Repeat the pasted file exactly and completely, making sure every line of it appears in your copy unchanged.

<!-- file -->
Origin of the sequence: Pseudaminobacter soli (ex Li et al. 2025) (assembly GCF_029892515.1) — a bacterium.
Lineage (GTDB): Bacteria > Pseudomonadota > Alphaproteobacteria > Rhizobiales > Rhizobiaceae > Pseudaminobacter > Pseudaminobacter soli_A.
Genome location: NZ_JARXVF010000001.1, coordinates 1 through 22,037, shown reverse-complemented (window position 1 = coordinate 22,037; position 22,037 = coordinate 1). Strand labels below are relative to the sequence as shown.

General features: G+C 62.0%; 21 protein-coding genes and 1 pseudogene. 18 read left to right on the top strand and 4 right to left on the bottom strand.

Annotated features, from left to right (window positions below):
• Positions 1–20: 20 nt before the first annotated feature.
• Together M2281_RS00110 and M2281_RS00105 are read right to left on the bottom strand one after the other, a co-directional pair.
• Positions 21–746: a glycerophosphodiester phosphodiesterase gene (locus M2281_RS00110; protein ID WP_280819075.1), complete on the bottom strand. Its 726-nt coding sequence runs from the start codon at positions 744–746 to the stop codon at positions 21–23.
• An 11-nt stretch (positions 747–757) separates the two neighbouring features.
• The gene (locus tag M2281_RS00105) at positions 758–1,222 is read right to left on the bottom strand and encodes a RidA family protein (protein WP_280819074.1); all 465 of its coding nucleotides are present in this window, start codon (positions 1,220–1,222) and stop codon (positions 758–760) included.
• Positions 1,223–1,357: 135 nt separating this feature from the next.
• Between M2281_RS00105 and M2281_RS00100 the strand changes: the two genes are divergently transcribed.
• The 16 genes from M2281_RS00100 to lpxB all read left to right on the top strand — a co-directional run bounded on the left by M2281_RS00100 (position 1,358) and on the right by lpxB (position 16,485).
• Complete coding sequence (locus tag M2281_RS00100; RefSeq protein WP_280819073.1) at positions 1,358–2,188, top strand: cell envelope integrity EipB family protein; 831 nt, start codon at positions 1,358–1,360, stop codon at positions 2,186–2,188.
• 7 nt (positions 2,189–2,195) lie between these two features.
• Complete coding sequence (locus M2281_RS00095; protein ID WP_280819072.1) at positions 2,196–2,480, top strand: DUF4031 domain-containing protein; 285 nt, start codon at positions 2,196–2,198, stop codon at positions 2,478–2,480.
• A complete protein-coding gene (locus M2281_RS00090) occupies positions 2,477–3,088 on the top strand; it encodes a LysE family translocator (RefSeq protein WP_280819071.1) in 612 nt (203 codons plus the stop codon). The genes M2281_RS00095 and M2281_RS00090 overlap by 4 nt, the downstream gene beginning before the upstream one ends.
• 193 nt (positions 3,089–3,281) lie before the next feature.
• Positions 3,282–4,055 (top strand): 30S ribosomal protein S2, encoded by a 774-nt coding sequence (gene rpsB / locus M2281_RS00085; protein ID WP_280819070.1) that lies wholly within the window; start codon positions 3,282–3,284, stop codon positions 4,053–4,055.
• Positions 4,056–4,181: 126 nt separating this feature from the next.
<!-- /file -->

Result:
Origin of the sequence: Pseudaminobacter soli (ex Li et al. 2025) (assembly GCF_029892515.1) — a bacterium.
Lineage (GTDB): Bacteria > Pseudomonadota > Alphaproteobacteria > Rhizobiales > Rhizobiaceae > Pseudaminobacter > Pseudaminobacter soli_A.
Genome location: NZ_JARXVF010000001.1, coordinates 1 through 22,037, shown reverse-complemented (window position 1 = coordinate 22,037; position 22,037 = coordinate 1). Strand labels below are relative to the sequence as shown.

General features: G+C 62.0%; 21 protein-coding genes and 1 pseudogene. 18 read left to right on the top strand and 4 right to left on the bottom strand.

Annotated features, from left to right (window positions below):
• Positions 1–20: 20 nt before the first annotated feature.
• Together M2281_RS00110 and M2281_RS00105 are read right to left on the bottom strand one after the other, a co-directional pair.
• Positions 21–746: a glycerophosphodiester phosphodiesterase gene (locus M2281_RS00110; protein ID WP_280819075.1), complete on the bottom strand. Its 726-nt coding sequence runs from the start codon at positions 744–746 to the stop codon at positions 21–23.
• An 11-nt stretch (positions 747–757) separates the two neighbouring features.
• The gene (locus tag M2281_RS00105) at positions 758–1,222 is read right to left on the bottom strand and encodes a RidA family protein (protein WP_280819074.1); all 465 of its coding nucleotides are present in this window, start codon (positions 1,220–1,222) and stop codon (positions 758–760) included.
• Positions 1,223–1,357: 135 nt separating this feature from the next.
• Between M2281_RS00105 and M2281_RS00100 the strand changes: the two genes are divergently transcribed.
• The 16 genes from M2281_RS00100 to lpxB all read left to right on the top strand — a co-directional run bounded on the left by M2281_RS00100 (position 1,358) and on the right by lpxB (position 16,485).
• Complete coding sequence (locus tag M2281_RS00100; RefSeq protein WP_280819073.1) at positions 1,358–2,188, top strand: cell envelope integrity EipB family protein; 831 nt, start codon at positions 1,358–1,360, stop codon at positions 2,186–2,188.
• 7 nt (positions 2,189–2,195) lie between these two features.
• Complete coding sequence (locus M2281_RS00095; protein ID WP_280819072.1) at positions 2,196–2,480, top strand: DUF4031 domain-containing protein; 285 nt, start codon at positions 2,196–2,198, stop codon at positions 2,478–2,480.
• A complete protein-coding gene (locus M2281_RS00090) occupies positions 2,477–3,088 on the top strand; it encodes a LysE family translocator (RefSeq protein WP_280819071.1) in 612 nt (203 codons plus the stop codon). The genes M2281_RS00095 and M2281_RS00090 overlap by 4 nt, the downstream gene beginning before the upstream one ends.
• 193 nt (positions 3,089–3,281) lie before the next feature.
• Positions 3,282–4,055 (top strand): 30S ribosomal protein S2, encoded by a 774-nt coding sequence (gene rpsB / locus M2281_RS00085; protein ID WP_280819070.1) that lies wholly within the window; start codon positions 3,282–3,284, stop codon positions 4,053–4,055.
• Positions 4,056–4,181: 126 nt separating this feature from the next.